If only they thought to rebuild Europe while they were at it. But for a mustard seed, the materials needed are all still to be found there.
The Burberry Prorsum Womenswear Spring/Summer 2011 show was the "centrepiece" of London Fashion Week (BBC has celebrity video at the link). Sadly, Emma Watson was not in attendance.
It is the usual colour palette for Burberry; immaculately tailored and presented as you would expect from their couture line. So far, so good.
But I am not feeling these ersatz motorcycle jackets.
Much worse was the motorcycle jacket influenced trench concept, practically heresy considering the inventor of the trench coat. Expect to see these monstrosities turn up in Yorkville some time in October with knock offs arriving at Yorkdale for October 2011.
It turns out she wasn't enthusiastic about the role at first.
"It's funny -- when [co-star Daniel Dae Kim] was telling me about the script, he was like, 'Oh, she kicks a**, she's a great character,'" Park tells Zap2it. "When I heard she could do all these things and she's supposed to be in a bikini and stuff, I just rolled my eyes. ... I just wanted something different than that."
Fortunately for her, Kono has turned out to be more than the average butt-kicking heroine. "I think she's lovely, and she's a real person ... she's three-dimensional," she says. "She has a history and hopes and dreams and failures."
Now she mentions it, there was a scene where Grace Park was told to take off her dress, stand in her underwear then slowly turn around. She's three dimensional!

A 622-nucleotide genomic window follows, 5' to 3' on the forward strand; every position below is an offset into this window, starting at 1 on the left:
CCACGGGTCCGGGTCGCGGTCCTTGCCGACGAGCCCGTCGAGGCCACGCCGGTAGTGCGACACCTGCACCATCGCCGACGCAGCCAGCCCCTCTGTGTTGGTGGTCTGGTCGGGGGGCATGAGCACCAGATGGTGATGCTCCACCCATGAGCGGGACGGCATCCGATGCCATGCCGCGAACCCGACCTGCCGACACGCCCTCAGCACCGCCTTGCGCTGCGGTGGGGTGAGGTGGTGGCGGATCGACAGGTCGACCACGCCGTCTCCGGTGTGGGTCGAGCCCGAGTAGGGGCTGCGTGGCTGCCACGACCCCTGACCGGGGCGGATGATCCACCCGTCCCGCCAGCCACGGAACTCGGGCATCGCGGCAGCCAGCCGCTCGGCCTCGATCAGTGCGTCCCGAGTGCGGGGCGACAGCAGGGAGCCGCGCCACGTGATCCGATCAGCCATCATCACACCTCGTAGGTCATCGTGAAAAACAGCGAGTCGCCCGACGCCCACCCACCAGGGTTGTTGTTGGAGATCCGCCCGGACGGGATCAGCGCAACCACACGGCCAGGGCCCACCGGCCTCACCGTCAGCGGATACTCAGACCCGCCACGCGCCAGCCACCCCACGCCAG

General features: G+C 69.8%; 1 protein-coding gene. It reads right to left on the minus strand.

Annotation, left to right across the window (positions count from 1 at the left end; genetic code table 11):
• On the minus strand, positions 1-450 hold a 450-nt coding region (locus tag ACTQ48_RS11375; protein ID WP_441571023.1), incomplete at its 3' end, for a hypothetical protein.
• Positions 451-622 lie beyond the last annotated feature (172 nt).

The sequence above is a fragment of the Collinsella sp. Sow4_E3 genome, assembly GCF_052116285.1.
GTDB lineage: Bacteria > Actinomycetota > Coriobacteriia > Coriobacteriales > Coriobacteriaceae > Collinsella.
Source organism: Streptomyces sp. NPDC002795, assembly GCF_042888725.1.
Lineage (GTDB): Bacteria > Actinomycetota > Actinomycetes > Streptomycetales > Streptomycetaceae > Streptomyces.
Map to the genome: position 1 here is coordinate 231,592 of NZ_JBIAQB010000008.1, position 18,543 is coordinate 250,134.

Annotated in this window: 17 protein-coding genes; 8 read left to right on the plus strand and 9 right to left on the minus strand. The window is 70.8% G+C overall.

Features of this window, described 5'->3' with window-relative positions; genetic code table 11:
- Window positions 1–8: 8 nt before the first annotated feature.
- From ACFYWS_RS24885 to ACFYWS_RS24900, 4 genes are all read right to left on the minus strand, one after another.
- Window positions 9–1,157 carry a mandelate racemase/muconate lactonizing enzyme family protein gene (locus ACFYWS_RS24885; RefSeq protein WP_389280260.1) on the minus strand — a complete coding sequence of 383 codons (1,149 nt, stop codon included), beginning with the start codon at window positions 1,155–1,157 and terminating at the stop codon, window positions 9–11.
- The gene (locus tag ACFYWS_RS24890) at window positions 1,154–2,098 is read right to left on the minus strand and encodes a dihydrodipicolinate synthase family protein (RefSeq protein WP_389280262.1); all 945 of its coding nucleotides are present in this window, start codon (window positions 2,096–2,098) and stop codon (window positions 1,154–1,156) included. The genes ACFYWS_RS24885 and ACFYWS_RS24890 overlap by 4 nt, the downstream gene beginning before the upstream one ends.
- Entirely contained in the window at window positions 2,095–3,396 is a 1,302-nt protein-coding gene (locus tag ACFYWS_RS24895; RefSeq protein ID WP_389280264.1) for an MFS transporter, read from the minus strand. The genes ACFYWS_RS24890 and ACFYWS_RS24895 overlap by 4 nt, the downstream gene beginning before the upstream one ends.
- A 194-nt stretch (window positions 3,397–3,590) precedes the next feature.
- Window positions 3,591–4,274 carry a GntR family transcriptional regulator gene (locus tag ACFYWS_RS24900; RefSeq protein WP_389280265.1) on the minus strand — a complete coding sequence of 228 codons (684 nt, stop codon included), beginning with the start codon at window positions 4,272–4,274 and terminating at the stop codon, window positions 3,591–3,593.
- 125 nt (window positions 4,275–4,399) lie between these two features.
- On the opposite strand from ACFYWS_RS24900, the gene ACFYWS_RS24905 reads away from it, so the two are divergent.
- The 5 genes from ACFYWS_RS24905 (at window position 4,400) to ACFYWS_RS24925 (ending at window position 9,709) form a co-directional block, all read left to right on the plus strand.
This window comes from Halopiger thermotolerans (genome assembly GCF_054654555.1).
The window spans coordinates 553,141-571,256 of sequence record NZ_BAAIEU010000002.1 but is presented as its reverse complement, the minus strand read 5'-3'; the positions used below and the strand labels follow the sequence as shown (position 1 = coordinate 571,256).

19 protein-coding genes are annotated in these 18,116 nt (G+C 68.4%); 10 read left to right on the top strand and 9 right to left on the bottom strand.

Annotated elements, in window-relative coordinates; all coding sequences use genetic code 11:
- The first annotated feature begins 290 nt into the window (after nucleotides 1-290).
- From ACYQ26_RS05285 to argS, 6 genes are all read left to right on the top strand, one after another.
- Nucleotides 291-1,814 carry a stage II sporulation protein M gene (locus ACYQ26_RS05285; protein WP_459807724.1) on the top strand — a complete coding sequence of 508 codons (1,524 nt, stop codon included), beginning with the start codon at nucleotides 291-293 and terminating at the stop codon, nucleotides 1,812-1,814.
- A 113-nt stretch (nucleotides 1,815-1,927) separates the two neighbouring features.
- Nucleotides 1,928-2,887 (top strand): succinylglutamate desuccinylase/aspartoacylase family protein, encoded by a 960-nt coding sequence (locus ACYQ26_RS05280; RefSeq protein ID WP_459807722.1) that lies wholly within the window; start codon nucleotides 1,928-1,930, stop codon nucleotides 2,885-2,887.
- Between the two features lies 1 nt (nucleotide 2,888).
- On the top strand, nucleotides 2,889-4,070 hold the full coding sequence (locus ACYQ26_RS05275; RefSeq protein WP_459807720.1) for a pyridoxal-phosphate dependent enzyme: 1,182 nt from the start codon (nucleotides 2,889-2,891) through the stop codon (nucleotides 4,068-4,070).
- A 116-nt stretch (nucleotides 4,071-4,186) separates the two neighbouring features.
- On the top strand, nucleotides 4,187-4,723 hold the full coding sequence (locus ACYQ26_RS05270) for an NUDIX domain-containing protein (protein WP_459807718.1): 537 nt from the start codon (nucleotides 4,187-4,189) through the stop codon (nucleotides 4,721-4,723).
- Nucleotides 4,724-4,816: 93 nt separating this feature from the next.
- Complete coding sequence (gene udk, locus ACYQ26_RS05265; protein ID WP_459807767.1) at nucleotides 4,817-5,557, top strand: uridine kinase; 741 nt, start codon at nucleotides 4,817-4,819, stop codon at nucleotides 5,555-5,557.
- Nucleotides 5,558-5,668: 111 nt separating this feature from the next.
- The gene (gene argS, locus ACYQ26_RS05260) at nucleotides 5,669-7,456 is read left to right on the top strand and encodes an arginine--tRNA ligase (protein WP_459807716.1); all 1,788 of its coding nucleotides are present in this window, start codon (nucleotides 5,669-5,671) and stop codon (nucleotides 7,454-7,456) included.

Video of, like, Grace Park, at the first, like, link. Not video of the underwear scene but it's still Grace Park [Update: Egotastic! delivers].
Something to consider he next time Margaret Atwood spouts off about anything whatsoever. SFFAudio hosts a Spartan Youth Radio interview in which Canada's annointed cultural gatekeeper claims humans did not land on the Moon. She thinks it was staged, a hoax.
In her defense, Atwood was being interviewed in Sudbury, often mistaken for the Moon.
Madeline Lemire: I was told recently that you were one of the believers who is of the opinion that the Moon landing was actually filmed ... could possibly have been filmed here.
Atwood: The question about the Moon landing is "why haven't we been back?" and it was done in an age when computers were as big as a couple of rooms. If you even look at the Space Odyssey, 2001, HAL the computer - and I think that movie came out in the late '60s - HAL the computer is huge. So we didn't yet have microchips so I just wonder how did they do that? Why haven't they done it again if it was so easy?
Lemire: What do you think of the argument to that question, usually most often I hear they say we haven't had a need to return.
Atwood: Well, you think about it. President Bush said we're going back or words to that effect and then people calculated how long it would take and how much money it would cost to actually do that. It was a long time and a lot of money. Just wondering, wondering about the belt of deadly radiation that people have to go through to get to the Moon and those strange shadows and why the flag rippled and a few things like that.
Lemire: What would have pushed them to pull off an entire hoax like that?
Atwood: Well, if it was and the jury is open and we'll never know. But it was the space race with Russia... space and arms race that was going on at the time.
The woman is a moron. And I mean that in a she's retarded way.
Update: Thanks to Spartan Youth Radio for crediting Madeline Lemire, the student journalist who conducted the interview. Lemire asked a question of obvious interest not only to the reading public but to Canadians wondering how to assess a novelist's views on the worlds outside her novels. It is the sort of inherently interesting question Atwood would never be posed by the CBC. I have updated my transcription to credit Lemire.
But wait, there's less: Hey National Post, you're welcome. Matt Gurney and Joe O’Connor: you are on my List.